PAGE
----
This is important. When Margaret moved to the city, you see, the office she worked in was on the top floor, five stories up. The train took twenty-five minutes to travel between Bleek Street—where her office was—and Swallow Avenue—where she lived. She took a room in a basement, and that basement room was ten feet below the ground, and through the eighteen-inch windows at the top of the room, daylight filtered in. The reassuring whisper-hum of the underground trains tickled the soles of her feet every few minutes.
She’d kept hearing the city was growing. She figured, that’s where the jobs are—so she’d moved there. And yes, it was true, there were all kinds of jobs. You could be a copywriter, or a production assistant, or a construction worker, or pharmaceutical saleswoman, or a waitress at a fancy restaurant, or a waitress at a cheap diner, or a mail woman, or a graphic designer, or a barista, or a zookeeper, or a city planner, or an executive assistant, or a plumber, or an engineer, or a nail technician, or a food truck driver. That was part of the excitement: the possibility. The city was big enough for anything, bold enough to swallow anyone and spit back out a well-adapted spider monkey to climb the skyscrapers. Folks moved with an animal grace through the streets, stepping lithe around the potholes and trash, extracting quarters from their pockets without fumbling when the homeless people jangled their coffee cups.
She’d liked the office with the view—the bumpy horizon of skyscrapers, historic and glassy-obsidian-new; the obstructed but beautiful sky; the surrealist haze that lingered and that was equal parts factory, cigarette, and vape shop. She’d taken the job at the office with the view without really knowing what the job was about. It had something to do with spreadsheets and calendars. It didn’t much matter what she did.
“Every morning I walk out of the train platform, and I look straight up and can hardly take my eyes off the ceiling of the world till I walk inside the building,” Margaret told her mother.
The five-story building was a walkup, and Margaret didn’t mind. She hummed in the stairwell, failing to count her steps.
This is important. She was distracted and dying to be enchanted. So it took her a while to notice.
One evening Margaret came home and descended the stairs to her basement alcove. Her legs were powerful now, after a few weeks of climbing those five stories, the stairs to the subways, this path to her bed.
At the bottom, she put her foot down, expecting the tile floor. Instead her pump found the slick edge of another worn stair. She stumbled, barely caught herself on the railing in time to avoid a face plant.
Strange, she thought.
“These godforsaken shoes,” she said to her mother on the phone.
The light falling from the high, squat windows seemed a little dimmer.
She noticed, eventually, that where once she’d only been able to hum her favorite Johnny Cash song’s chorus three times while claiming the stairs at work, she now could almost finish a fourth repetition.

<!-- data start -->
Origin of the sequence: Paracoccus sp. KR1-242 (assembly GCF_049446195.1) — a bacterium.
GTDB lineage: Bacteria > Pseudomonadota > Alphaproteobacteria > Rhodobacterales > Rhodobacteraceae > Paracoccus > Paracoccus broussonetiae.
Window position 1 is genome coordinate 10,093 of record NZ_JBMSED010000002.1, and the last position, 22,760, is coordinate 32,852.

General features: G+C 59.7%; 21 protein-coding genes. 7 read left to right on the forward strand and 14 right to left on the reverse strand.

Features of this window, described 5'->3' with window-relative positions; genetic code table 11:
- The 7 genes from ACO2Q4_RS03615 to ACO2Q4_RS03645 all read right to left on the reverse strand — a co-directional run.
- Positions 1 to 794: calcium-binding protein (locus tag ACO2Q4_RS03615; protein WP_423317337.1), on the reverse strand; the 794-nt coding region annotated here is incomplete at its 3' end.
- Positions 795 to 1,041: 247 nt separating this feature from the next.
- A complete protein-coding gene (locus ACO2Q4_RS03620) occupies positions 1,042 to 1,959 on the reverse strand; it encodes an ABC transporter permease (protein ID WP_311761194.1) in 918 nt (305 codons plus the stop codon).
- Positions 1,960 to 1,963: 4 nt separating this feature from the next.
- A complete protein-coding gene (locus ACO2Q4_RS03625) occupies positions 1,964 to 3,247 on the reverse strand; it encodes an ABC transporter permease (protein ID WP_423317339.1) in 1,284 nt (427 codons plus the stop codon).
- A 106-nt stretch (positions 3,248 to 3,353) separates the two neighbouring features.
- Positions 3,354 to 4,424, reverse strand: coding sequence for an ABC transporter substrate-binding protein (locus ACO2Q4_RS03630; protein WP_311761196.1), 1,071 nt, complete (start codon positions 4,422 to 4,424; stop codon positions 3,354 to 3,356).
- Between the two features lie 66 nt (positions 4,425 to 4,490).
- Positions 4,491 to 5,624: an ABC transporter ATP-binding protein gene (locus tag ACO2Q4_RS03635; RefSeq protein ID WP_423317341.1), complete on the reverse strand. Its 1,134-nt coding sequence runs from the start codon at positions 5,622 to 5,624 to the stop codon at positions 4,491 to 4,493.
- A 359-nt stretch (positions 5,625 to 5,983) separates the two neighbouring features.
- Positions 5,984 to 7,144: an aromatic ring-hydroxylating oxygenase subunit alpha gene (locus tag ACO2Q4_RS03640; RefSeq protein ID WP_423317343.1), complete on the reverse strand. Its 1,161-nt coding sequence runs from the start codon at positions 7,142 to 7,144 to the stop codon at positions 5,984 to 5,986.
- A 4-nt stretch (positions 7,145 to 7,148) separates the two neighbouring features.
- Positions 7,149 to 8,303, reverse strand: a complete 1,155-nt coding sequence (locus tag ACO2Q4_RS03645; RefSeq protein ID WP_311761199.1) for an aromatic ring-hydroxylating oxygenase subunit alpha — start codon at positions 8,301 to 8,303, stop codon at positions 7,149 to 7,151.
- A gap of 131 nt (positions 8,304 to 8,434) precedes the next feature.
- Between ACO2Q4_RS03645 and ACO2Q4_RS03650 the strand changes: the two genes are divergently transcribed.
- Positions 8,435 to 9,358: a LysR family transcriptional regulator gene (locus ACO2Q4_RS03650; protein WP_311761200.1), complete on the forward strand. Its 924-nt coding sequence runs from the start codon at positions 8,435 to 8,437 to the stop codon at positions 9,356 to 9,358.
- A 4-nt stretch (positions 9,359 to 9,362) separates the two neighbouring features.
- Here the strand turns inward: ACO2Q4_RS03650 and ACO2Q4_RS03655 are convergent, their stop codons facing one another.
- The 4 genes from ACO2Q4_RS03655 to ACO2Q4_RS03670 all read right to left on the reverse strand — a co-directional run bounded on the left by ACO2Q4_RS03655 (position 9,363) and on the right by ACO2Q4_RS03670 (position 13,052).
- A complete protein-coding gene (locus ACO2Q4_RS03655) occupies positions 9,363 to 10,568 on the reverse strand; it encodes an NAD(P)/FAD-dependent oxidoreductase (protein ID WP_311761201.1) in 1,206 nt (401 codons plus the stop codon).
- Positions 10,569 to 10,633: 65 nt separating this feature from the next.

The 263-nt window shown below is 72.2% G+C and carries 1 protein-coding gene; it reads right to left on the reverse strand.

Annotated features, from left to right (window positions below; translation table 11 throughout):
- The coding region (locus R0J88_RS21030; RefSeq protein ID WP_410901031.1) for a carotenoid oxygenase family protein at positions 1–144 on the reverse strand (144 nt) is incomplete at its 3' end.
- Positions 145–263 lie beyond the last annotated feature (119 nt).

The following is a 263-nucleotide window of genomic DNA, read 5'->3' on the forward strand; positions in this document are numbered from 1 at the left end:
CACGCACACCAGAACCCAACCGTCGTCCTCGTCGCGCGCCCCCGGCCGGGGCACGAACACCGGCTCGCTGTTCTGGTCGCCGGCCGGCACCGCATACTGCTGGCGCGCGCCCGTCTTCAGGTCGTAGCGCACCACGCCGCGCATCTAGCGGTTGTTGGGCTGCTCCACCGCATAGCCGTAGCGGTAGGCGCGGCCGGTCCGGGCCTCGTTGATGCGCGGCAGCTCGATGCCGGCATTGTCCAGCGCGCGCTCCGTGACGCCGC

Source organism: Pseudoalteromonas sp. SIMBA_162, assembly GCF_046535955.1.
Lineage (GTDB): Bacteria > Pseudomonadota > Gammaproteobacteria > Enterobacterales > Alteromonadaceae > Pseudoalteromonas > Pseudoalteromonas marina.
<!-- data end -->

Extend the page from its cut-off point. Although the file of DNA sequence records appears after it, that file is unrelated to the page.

Outside the gilt-edged windows in the historic office building, the construction workers and cheap diner waitresses and engineers looked a little smaller.
“Nothing is ever finished, is it?” said her boss, dropping a stack of papers on Margaret’s desk.
The factory-cigarette-vape shop haze shimmered outside the windows.
This is important—or rather, it’s not. In the evenings, when she got home and eased her heels carefully over the unexpected last step into the basement, Margaret could not have told you what she’d done all day.
She noticed the clock more now. How the quiet, stuffy minutes in the train seemed to stretch out between the stops, unfurling, leisurely, absent-minded. When she looked up from the sidewalk, the edges of buildings hemmed the once-unbounded ceiling of the world, the perspective making them narrow dramatically toward the sun.
Mail began coming in bins, directed to the “6th floor.”
“Should we change our address on the website?” asked Margaret, who, she remembered in this moment, was in charge of such things. “Facebook?”
“What do you mean?” asked her boss. He pointed to the website open on her computer—6713 Bleek Street, 6th floor. “It’s always been the sixth floor.”
Margaret read every address on every piece of mail backward, from the bottom line up, to be extra sure that her brain wasn’t automatically filling in a number. Still, the number 6 made her bones feel brittle, fragile. She was glad she took the 8 train home.
In her basement room, which she swore now sat two steps lower into the ground, she heard the train passing the wall directly next to her bed. Strange. It didn’t seem like sinking two steps should bring her bedroom latitudinal with the train.
But, you see, she liked how the rumble had moved from under her feet to level with her chest as she faced the wall at night. It began to feel like the gentle but deep vibrations of a snoring lover, perched next to her under the sheets.
On a Thursday night, she went out. The bar she ended up at was three blocks from her heightening office, a puzzling intentional mix of hole-in-the-wall-dive and classily dim-lit, marble surfaces.
She sat alone at the bar stirring a gin and tonic until some man decided she looked lonely enough. It was an accurate observation. He settled into the stool on her immediate left.
“Where are you from?”
It was a question no one had ever asked in her hometown.
She gave its name; added, sheepishly, as one was supposed to do if they hadn’t been raised in the city: “It’s just this little town. I moved to the city a few months ago.”
“Oh? What for?” he said, rolling the tiny straw from his drink between his thumb and forefinger. It was not a frenetic motion—it was something unhurried.
This was where she was supposed to say what her job was, or admit she had attended an expensive university here. Even though she knew this, Margaret found that the question clotted in her ears, plugged her throat.